Survey Findings Reveal Link Between Hospital Revenue and Value-Based Care

As hospitals continue to take on more value-based payment models, the return on investment (ROI) for clinical surveillance will grow.

The link between hospital revenue and value-based care is strong, according to the results of a survey of healthcare executives from hospitals across the U.S. conducted by Sage Growth Partners.

The survey, commissioned by VigiLanz, assessed the progress of the journey to higher value care and how the executives use data analytics, electronic health records (EHRs) and clinical surveillance tools to support their efforts.

Of the respondents surveyed, 94 percent identified as members of the C-suite, approximately 75 percent were from short-term acute care hospitals and 74 percent were part of larger healthcare systems or integrated delivery networks.

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According to the healthcare executives, the top five ways clinical surveillance can be helpful today are for: identifying adverse drug events, advancing antimicrobial stewardship initiatives, patient safety alerts, preventing inpatient infections and managing readmissions.

More than half of the respondents said that clinical surveillance solutions — monitoring patients at different points of care to anticipate or prevent occurrences from happening — probably or definitely improve quality performance. This could make clinical surveillance a key driver in supporting value-based care initiatives.

Nearly 25 percent of executives said that at least 31 percent of their revenue will be tied to value this year. About six percent said that more than half of their revenue will be tied to value.

Of those who solely used a third-party solution for clinical surveillance, close to 37 percent said that 31 percent of their revenue will be tied to value.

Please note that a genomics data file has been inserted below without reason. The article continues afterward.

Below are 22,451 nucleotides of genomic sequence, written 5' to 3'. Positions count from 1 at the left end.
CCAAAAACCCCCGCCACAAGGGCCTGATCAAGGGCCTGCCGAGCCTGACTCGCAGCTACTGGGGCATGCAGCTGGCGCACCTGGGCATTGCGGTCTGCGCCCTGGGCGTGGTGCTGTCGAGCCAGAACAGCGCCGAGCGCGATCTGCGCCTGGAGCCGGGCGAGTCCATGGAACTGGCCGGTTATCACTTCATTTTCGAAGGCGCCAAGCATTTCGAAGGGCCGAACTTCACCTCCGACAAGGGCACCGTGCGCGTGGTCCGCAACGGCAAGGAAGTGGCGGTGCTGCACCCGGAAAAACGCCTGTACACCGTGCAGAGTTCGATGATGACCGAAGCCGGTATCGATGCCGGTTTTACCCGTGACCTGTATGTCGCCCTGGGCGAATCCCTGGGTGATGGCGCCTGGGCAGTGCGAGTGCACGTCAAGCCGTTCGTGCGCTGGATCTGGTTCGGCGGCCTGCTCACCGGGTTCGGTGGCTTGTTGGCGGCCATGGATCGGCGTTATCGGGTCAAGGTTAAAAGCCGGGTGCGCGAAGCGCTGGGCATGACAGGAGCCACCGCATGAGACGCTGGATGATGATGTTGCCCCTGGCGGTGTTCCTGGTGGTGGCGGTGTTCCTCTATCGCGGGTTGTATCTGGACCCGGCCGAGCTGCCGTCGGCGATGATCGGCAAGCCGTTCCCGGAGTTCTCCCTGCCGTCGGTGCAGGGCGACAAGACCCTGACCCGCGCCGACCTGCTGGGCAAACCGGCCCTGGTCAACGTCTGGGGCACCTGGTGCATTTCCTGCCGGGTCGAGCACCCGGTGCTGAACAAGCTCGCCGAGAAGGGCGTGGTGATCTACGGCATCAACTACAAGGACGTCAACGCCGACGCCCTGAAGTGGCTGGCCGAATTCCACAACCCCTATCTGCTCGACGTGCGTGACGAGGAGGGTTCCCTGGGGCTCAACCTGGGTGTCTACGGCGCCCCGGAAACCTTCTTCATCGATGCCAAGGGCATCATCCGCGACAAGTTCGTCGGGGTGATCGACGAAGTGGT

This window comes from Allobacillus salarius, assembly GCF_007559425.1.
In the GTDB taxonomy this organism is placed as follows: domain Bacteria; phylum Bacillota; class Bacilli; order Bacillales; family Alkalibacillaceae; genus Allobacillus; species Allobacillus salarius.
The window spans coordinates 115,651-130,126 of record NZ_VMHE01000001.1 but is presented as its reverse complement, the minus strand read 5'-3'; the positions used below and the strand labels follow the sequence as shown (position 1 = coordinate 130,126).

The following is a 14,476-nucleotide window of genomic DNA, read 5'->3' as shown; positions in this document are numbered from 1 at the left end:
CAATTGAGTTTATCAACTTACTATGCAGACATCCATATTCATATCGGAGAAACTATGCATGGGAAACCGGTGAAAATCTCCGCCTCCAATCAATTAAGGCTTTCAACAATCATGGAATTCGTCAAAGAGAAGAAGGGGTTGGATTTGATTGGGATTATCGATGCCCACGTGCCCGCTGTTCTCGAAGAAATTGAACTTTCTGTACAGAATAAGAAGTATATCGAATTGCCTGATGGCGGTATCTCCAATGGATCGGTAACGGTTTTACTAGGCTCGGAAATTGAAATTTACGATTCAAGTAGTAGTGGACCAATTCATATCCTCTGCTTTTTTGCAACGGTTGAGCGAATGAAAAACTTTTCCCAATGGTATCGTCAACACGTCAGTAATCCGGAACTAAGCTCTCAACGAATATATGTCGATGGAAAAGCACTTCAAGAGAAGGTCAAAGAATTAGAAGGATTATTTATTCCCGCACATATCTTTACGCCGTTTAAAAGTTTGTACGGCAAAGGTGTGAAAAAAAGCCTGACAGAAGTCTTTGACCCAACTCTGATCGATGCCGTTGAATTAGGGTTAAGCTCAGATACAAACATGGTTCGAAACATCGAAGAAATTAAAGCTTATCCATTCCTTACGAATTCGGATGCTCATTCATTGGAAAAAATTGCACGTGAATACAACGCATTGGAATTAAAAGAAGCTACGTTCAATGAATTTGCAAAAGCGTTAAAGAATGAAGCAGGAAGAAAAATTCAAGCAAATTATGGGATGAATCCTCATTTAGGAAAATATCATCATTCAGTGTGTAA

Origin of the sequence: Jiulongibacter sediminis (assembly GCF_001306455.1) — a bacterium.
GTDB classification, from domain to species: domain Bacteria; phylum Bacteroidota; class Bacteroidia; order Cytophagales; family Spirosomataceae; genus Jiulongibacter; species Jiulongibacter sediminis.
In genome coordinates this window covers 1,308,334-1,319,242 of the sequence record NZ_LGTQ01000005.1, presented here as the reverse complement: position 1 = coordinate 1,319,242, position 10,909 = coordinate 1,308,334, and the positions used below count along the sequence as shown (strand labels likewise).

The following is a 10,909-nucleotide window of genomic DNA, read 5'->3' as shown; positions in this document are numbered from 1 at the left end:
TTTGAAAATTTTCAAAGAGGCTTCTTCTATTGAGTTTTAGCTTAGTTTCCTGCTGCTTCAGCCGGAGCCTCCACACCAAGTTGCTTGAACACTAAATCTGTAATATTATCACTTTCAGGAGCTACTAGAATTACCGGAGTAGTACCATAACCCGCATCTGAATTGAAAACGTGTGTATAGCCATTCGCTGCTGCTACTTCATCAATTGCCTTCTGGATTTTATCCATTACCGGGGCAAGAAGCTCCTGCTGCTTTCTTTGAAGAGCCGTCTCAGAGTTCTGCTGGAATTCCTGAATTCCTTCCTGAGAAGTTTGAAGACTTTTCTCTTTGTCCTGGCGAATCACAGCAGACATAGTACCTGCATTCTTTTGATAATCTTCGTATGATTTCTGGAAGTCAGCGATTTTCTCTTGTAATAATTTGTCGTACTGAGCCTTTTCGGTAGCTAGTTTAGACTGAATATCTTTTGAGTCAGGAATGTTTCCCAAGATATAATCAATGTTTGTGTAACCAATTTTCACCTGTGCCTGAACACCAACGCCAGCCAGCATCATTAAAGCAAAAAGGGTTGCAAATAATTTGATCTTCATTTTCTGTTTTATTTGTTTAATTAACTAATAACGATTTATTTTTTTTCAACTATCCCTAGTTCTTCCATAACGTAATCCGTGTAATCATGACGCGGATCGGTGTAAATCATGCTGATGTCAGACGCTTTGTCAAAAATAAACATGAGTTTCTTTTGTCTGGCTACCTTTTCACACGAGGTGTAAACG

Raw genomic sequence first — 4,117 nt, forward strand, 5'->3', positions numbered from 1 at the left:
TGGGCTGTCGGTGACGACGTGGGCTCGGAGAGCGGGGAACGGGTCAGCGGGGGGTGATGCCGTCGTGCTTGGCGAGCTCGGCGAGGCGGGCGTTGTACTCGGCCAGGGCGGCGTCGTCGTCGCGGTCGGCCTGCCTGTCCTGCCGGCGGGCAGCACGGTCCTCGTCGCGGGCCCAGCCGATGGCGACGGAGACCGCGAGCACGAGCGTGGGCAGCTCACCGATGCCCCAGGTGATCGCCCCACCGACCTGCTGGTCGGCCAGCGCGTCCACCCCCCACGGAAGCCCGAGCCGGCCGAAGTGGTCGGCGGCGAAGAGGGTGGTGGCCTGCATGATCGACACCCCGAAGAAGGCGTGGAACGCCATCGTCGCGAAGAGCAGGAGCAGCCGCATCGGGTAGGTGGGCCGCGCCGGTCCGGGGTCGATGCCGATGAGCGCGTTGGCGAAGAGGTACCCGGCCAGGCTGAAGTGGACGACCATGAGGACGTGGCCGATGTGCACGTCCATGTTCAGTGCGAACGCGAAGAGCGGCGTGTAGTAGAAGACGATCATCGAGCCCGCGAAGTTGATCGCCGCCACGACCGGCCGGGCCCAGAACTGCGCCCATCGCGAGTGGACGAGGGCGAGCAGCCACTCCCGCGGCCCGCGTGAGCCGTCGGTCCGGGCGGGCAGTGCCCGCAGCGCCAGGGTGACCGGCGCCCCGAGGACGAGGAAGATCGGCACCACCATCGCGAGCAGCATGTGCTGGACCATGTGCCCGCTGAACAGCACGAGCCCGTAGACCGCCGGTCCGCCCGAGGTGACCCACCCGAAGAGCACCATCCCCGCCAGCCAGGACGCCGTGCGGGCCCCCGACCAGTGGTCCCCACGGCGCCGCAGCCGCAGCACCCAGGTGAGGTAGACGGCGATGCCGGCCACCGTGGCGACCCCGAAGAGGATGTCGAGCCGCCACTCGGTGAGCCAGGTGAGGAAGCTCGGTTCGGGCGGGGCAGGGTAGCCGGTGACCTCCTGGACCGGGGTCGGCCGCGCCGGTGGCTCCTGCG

And according to David Goldsteen, M.D., CEO of VigiLanz, as hospitals continue to take on more value-based payment models, the return on investment (ROI) for clinical surveillance will grow.

Respondents from smaller hospitals that have between 50 and 99 beds were the slowest to adopt value-based contracts, with 25 percent having no revenue tied to value in 2019. Those from the largest hospitals with more than 1,000 beds were the most invested in value, with all having at least some revenue tied to it, and more than half having more than 21 percent tied to value.

Most healthcare executives (79 percent) agreed that clinical surveillance definitely or probably has a positive effect on ROI, and those who use a third-party solution were more likely to say it definitely has a positive impact.

Other key findings of the survey revealed that 96 percent of hospitals are using some type of clinical surveillance solution, either from a third-party, built in-house or as part of their EHR. And close to 30 percent of executives said they are considering using a third-party clinical surveillance vendor in the near future.

A majority of the respondents (88 percent) said clinical surveillance is extremely, very or moderately important to their organization.

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